Launch event of the Critical Romani Studies Discussion Series
The Romani Studies Program at Central European University is pleased to invite you to a series of roundtable discussions to promote critical approaches to analyze the situation of Roma. Roma have been an object of academic and policy inquiry for centuries; however, until recently, due to structural discrimination, few Romani people have been allowed to shape the discourses on themselves. The establishment of the Romani Studies Program at CEU represents a turning point in this academic environment by applying a broader definition of scholarship and knowledge production and involving activist-scholars.
In the framework of the discussion series, past and present fellows of CEU’s Romani Studies Program present and discuss their pioneering work on the oppression, resistance and emancipation of Romani people. These discussions propose inquiries into the forms of racialization of Roma and the mechanisms and impact of racism and structural discrimination on Roma and Romani identity.
All sessions are open to the public either in person in Budapest or through online streaming at https://www.youtube.com/ceuhungary/live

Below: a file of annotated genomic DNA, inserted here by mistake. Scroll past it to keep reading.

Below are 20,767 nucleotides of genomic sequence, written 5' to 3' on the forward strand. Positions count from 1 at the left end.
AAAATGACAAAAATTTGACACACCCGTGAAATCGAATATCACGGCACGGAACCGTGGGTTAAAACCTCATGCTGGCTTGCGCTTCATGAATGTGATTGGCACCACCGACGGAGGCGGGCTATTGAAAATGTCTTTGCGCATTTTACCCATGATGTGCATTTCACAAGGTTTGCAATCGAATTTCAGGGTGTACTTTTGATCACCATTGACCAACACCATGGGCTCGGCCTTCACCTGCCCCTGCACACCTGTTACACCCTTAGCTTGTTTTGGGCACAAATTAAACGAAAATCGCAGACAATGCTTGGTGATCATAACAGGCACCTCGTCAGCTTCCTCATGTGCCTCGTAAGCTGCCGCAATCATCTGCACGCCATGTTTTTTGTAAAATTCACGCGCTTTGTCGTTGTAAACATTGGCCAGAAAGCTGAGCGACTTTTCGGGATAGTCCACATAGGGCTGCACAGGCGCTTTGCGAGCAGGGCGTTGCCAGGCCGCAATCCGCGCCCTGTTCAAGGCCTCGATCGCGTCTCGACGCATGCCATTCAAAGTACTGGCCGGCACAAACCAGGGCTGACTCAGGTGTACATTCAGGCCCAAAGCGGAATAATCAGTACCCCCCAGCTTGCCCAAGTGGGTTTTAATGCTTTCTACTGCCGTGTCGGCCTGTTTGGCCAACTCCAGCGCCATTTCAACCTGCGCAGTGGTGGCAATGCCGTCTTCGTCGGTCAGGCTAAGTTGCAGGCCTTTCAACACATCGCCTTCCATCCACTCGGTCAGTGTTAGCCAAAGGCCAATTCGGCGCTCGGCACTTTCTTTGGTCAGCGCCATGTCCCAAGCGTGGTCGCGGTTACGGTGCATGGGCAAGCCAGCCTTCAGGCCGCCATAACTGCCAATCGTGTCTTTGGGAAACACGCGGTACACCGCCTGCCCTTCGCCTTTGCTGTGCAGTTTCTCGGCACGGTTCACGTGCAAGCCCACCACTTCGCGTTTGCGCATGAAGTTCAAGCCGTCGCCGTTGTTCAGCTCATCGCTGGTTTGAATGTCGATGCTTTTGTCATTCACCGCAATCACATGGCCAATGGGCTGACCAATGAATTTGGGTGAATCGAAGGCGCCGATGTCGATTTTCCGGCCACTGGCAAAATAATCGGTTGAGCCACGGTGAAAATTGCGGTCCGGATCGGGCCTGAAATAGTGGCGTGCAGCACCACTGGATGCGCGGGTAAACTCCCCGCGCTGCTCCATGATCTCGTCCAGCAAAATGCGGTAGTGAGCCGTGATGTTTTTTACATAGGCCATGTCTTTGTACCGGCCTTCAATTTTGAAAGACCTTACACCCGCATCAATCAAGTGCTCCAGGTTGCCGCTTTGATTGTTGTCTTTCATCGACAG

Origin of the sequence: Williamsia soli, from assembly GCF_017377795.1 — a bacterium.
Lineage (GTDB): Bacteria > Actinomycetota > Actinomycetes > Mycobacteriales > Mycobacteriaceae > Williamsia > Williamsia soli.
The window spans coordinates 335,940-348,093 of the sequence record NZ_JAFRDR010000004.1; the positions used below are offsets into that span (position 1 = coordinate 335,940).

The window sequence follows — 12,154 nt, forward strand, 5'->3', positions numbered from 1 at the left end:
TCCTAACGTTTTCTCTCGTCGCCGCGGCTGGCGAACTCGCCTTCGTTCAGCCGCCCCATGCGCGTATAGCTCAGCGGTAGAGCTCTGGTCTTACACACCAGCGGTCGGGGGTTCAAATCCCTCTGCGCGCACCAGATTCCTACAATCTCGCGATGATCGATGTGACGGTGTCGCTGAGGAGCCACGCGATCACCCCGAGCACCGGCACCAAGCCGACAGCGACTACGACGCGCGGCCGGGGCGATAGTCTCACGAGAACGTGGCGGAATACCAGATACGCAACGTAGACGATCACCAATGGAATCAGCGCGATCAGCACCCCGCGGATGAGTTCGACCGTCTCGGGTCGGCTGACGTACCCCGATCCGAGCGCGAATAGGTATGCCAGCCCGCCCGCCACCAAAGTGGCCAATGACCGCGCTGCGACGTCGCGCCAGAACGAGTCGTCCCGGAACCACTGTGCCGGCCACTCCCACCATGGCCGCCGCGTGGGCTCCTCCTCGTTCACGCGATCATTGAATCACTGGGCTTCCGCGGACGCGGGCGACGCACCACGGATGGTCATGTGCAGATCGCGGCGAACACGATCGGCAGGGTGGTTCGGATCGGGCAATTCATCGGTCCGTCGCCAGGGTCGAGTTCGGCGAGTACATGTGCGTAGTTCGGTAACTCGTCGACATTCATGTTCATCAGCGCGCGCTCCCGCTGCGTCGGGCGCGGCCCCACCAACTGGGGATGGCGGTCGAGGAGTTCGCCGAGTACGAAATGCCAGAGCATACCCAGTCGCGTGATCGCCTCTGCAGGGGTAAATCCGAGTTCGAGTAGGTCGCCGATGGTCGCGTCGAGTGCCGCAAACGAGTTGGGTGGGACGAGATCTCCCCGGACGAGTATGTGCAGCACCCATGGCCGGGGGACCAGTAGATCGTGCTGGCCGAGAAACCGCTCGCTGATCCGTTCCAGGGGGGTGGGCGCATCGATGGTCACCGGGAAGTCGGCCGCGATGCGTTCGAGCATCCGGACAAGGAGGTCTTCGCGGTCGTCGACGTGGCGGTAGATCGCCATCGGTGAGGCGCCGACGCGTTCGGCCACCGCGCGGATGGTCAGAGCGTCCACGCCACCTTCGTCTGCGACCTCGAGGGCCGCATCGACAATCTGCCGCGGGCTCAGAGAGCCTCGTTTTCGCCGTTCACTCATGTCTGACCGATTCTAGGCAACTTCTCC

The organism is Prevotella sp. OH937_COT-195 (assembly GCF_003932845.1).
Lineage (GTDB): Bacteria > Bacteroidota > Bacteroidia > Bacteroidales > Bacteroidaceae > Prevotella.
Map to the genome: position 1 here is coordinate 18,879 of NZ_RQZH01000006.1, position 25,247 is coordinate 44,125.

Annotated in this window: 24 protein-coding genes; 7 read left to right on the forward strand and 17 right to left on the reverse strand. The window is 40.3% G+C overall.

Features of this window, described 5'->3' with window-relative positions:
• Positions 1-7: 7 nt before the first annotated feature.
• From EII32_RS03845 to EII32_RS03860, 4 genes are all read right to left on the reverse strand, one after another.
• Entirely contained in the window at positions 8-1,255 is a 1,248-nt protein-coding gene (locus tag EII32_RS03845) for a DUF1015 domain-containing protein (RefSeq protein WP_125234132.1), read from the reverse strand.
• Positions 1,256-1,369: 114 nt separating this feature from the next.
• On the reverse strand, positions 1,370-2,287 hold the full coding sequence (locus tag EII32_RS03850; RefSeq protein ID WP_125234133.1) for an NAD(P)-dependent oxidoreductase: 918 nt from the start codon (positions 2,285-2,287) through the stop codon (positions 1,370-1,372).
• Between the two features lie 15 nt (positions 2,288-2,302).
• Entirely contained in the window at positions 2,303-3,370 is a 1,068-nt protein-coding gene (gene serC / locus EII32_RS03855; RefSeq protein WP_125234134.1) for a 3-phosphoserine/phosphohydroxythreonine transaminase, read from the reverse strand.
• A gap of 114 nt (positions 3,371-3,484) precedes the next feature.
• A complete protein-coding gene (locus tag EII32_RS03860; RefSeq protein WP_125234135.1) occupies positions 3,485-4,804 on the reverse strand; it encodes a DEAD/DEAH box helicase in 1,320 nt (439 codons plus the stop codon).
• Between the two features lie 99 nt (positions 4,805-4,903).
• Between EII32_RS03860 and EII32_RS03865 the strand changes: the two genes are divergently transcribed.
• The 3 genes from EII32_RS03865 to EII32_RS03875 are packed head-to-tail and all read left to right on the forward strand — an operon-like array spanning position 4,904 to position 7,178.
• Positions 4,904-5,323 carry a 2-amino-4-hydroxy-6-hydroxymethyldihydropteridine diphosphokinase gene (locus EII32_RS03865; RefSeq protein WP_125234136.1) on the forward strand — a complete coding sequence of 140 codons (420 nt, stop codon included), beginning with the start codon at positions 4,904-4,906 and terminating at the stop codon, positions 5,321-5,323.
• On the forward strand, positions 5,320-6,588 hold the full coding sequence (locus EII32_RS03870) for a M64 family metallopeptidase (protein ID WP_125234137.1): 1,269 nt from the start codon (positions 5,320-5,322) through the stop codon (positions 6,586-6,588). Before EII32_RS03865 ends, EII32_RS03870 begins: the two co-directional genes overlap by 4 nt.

Time: 20 November 16.30-18.00
Venue: Central European University, Nador utca 15, Auditorium A
Registration by 18 November: http://bit.ly/2oVFoiW
Iulius Rostas (Central European University) presenting key ideas from his recent book A Task for Sisyphus: Why Europe's Roma Policies Fail
Joanna Kostka (Lancaster University) presenting key ideas from her recent book Financing Roma Inclusion with European Structural Funds: Why Good Intentions Fail
Silvia Cittadini (Central European University) presenting her doctoral research on housing policies targeting Roma
Discussant: Angela Kocze (Central European University)
- Why do Roma inclusion policies fail at European, national, and local levels?
- What policies have been successful in providing tangible social rights for citizens of Romani origin?
- How could Romani citizens and organizations substantively participate in policies affecting their own lives?
- Histories of exclusion, genocide and resistance (9 January 16.30-18.00)
- Identity politics: political mobilization and emancipation (23 January 16.30-18.00)
- Resistance and resilience: Romani women and LGBTQ persons (6 February 16.30-18.00)
- Alienation through representation (TBD)